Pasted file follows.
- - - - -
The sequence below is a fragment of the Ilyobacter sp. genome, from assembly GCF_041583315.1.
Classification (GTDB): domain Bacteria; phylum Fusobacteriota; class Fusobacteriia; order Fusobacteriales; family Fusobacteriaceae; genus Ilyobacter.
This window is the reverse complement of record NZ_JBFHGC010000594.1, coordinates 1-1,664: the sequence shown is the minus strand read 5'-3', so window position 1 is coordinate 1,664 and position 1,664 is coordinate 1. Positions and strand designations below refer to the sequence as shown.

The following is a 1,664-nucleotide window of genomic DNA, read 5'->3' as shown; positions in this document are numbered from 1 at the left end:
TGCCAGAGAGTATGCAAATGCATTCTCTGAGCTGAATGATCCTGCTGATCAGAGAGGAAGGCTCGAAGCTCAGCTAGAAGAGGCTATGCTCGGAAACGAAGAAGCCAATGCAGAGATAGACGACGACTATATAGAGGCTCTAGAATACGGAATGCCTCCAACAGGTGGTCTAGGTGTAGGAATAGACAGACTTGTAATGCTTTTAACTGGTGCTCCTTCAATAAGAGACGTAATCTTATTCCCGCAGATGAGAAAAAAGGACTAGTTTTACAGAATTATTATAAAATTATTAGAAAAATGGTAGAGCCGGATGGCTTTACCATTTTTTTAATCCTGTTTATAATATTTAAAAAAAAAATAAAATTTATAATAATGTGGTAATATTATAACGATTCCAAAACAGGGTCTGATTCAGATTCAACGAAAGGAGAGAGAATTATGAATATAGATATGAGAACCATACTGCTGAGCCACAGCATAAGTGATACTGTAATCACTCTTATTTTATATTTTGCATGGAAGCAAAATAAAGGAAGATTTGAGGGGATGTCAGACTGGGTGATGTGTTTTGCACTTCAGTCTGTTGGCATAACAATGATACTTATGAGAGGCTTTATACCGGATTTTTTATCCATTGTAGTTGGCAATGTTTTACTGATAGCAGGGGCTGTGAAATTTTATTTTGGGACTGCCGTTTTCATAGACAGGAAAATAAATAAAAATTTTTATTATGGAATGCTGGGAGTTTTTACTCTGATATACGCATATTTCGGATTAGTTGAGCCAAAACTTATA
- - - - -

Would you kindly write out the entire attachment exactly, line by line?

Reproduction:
The sequence below is a fragment of the Ilyobacter sp. genome, from assembly GCF_041583315.1.
Classification (GTDB): domain Bacteria; phylum Fusobacteriota; class Fusobacteriia; order Fusobacteriales; family Fusobacteriaceae; genus Ilyobacter.
This window is the reverse complement of record NZ_JBFHGC010000594.1, coordinates 1-1,664: the sequence shown is the minus strand read 5'-3', so window position 1 is coordinate 1,664 and position 1,664 is coordinate 1. Positions and strand designations below refer to the sequence as shown.

The following is a 1,664-nucleotide window of genomic DNA, read 5'->3' as shown; positions in this document are numbered from 1 at the left end:
TGCCAGAGAGTATGCAAATGCATTCTCTGAGCTGAATGATCCTGCTGATCAGAGAGGAAGGCTCGAAGCTCAGCTAGAAGAGGCTATGCTCGGAAACGAAGAAGCCAATGCAGAGATAGACGACGACTATATAGAGGCTCTAGAATACGGAATGCCTCCAACAGGTGGTCTAGGTGTAGGAATAGACAGACTTGTAATGCTTTTAACTGGTGCTCCTTCAATAAGAGACGTAATCTTATTCCCGCAGATGAGAAAAAAGGACTAGTTTTACAGAATTATTATAAAATTATTAGAAAAATGGTAGAGCCGGATGGCTTTACCATTTTTTTAATCCTGTTTATAATATTTAAAAAAAAAATAAAATTTATAATAATGTGGTAATATTATAACGATTCCAAAACAGGGTCTGATTCAGATTCAACGAAAGGAGAGAGAATTATGAATATAGATATGAGAACCATACTGCTGAGCCACAGCATAAGTGATACTGTAATCACTCTTATTTTATATTTTGCATGGAAGCAAAATAAAGGAAGATTTGAGGGGATGTCAGACTGGGTGATGTGTTTTGCACTTCAGTCTGTTGGCATAACAATGATACTTATGAGAGGCTTTATACCGGATTTTTTATCCATTGTAGTTGGCAATGTTTTACTGATAGCAGGGGCTGTGAAATTTTATTTTGGGACTGCCGTTTTCATAGACAGGAAAATAAATAAAAATTTTTATTATGGAATGCTGGGAGTTTTTACTCTGATATACGCATATTTCGGATTAGTTGAGCCAAAACTTATA